Influence Of The Most Deadly Plagues On Literature

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There have been multiple plagues in history that have had an enormous impact on everything, especially literature. The plagues influenced what authors wrote about and why they wrote what they did. Everyone was affected by the plague in some way or another. The plagues have had so much influence on literature.

There are three different types of the plague: bubonic, septicemic, and pneumonic. The pneumonic plague is the least common type and also the most deadly. The septicemic is the second most common type of plague. The bubonic plague is the most common type of plague (Szalay).

The bubonic plague is caused by the bite of an infected flea. The flea became infected after biting an infected rat. People who had this experienced flu-like symptoms along with tender and swollen lymph nodes, could be visibly inflamed and very large. These were called “buboes.” Which is where the bubonic plague got its name.

When the disease entered the body, it would find the nearest lymph nodes, shut down its defense, and duplicate itself. If left untreated, the bubonic plague spreads to other lymph nodes and keeps duplicating. Fortunately, this form of the disease can not spread person-to-person (Szalay). The second type of plague is the septicemic plague.

The septicemic plague is a plague of the blood. People got this from flea bites or direct contact with a infected animal. If they contracted it from an infected animal, the disease entered their body through cracks in their skin. The disease enters the bloodstream and duplicates. Infected people experienced flu-like symptoms as well as extreme weakness, shock, and abdominal pain. They could’ve also experienced internal bleeding, which would cause the skin to turn black and the skin would die. This was mostly seen on the nose, fingers, and toes (Szalay).

The third type of plague is the pneumonic plague. Which is the most deadly type, and, thankfully the least common. This type of plague can spread person-to-person. It infects the lungs. This type usually is transmitted through coughs.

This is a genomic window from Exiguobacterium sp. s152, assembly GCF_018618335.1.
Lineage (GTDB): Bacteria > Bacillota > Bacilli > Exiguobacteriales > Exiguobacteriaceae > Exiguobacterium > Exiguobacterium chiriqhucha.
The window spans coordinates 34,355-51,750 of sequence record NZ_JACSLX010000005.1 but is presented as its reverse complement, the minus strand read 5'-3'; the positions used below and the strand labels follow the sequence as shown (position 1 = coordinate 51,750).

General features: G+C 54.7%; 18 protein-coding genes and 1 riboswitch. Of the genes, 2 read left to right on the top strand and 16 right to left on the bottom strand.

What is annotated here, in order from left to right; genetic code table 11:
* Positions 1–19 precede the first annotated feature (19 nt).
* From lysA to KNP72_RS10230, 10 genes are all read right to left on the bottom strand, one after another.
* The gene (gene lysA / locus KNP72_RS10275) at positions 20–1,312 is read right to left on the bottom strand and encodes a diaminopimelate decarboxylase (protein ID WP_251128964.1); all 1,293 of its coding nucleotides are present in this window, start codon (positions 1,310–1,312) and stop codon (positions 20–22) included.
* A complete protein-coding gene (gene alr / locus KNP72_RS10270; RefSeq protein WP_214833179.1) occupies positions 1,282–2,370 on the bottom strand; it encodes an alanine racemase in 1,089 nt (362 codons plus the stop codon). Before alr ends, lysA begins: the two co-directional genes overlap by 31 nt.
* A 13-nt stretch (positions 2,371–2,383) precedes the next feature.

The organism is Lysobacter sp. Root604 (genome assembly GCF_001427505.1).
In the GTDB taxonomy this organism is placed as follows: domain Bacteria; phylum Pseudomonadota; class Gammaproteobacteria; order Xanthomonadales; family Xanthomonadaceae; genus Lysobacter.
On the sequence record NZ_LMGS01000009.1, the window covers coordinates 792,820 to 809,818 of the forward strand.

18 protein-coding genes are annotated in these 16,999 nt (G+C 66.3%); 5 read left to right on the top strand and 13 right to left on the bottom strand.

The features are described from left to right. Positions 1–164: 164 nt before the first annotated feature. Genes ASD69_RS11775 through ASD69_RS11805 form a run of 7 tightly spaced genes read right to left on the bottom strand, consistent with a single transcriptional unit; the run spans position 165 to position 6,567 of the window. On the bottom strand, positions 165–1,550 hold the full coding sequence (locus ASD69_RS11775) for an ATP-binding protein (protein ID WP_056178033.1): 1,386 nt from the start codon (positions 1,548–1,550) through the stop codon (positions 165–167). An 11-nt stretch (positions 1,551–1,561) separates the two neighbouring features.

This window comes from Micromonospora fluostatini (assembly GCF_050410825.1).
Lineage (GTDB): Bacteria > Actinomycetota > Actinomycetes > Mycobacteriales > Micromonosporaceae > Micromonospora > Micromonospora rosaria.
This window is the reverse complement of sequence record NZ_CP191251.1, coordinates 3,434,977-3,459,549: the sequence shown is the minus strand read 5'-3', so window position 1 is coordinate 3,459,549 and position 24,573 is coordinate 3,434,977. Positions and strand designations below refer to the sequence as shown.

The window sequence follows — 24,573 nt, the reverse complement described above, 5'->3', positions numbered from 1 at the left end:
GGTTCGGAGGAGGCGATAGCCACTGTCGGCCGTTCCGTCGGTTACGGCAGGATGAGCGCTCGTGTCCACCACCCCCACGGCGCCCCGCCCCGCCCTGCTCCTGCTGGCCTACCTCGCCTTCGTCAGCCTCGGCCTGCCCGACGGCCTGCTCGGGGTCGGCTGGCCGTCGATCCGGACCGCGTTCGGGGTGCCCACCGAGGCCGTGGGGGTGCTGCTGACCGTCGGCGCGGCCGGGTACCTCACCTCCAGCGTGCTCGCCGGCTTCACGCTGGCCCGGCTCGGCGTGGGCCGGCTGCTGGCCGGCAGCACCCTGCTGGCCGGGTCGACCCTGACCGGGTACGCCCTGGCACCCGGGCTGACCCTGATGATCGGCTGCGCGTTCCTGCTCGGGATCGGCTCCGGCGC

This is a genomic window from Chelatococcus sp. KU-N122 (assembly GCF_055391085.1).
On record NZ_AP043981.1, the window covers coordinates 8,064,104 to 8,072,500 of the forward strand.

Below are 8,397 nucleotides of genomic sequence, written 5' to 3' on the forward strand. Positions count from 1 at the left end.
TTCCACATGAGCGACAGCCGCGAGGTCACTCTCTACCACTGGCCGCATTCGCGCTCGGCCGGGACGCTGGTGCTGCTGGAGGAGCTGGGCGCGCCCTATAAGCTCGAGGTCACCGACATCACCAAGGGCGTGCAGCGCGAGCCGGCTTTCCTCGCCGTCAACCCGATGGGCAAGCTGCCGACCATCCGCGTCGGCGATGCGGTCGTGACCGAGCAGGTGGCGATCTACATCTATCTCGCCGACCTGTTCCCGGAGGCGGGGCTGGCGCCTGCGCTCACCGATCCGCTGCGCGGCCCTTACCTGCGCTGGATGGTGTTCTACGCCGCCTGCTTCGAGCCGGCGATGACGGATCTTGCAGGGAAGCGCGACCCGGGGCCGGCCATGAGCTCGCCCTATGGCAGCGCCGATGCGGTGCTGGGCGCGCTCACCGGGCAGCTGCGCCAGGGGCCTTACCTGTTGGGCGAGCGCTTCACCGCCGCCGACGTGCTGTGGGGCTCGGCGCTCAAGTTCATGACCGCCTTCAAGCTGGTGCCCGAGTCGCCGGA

People contracted it from their infected cats, since cats are susceptible to the plague. Patients get serious pneumonia, with fevers, chills, weakness, rapidly developing cough, shortness of breath, chest pain, and watery or bloody mucus. This type of plague even causes respiratory failure or shock (Szalay).

There have been multiple plagues throughout the world. The first recorded plague was called The Justinian Plague. This plague started in the year 541 in Egypt in Pelusium on the Nile River’s northern and eastern shores. It spread north and east. Outbreaks went on for the next 200 years and finally ended in 750 (“Plague”). Eventually, this plague killed over 25 million people (“Plague”). The Justinian Plague affected much of the known world, at that time, such as the Mediterranean Basin (“Plague”).

People would get this plague from infected fleas. The fleas would bite infected rats and then become infected, then the infected fleas would bite people. Rats traveled on grain ships and carts to Constantinople. North Africa was the primary source of grain for the empire. Grain was stored in warehouses, which is perfect breeding grounds for fleas and rats (Horgan).

Some symptoms of the Justinian Plague are delusions, nightmares, fevers, and swelling in the groin, armpits, and behind the ears. The Justinian Plague only had the bubonic plague type. Some people fell into comas, others became very delusional. Some people died right away, others suffered for a few days. They didn’t have the knowledge we do today. They used treatment that most likely didn’t do anything. They had medical personnel, who couldn’t help much because they didn’t know what to do. They also used home remedies. There have been two other recorded plagues in history(Horgan).

The second plague is known as Black Death, Bubonic Plague, Black Plague, or Great Plague. This plague originated in China in 1334 and spread along the trade routes to Constantinople and then Europe (“Plague”). The Black Plague killed about 60% of the European population (“Plague”). This plague is considered a factor in creating the Renaissance in the late 14th century. The last recorded plague is known as the Modern Plague (“Plague”).

The Modern Plague originated in China in the late 1860s. This plague spread by rats on steam ships (“Plague”). It killed approximately ten million people (“Plague”). This was a bacterial disease which can be treated with antibiotics, and if caught soon enough, can be prevented. This plague is more likely to occur in rural areas, because they have exposure to wild rodents (Szalay).

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There were two strands of the plague during this plague. There was a bubonic strand, which spread through transportation of cargo, people, and rats. There was also a pneumonic strand, which was mostly confined to Manchuria and Mongolia (Szalay). Unfortunately, plagues still exist in 3rd world countries.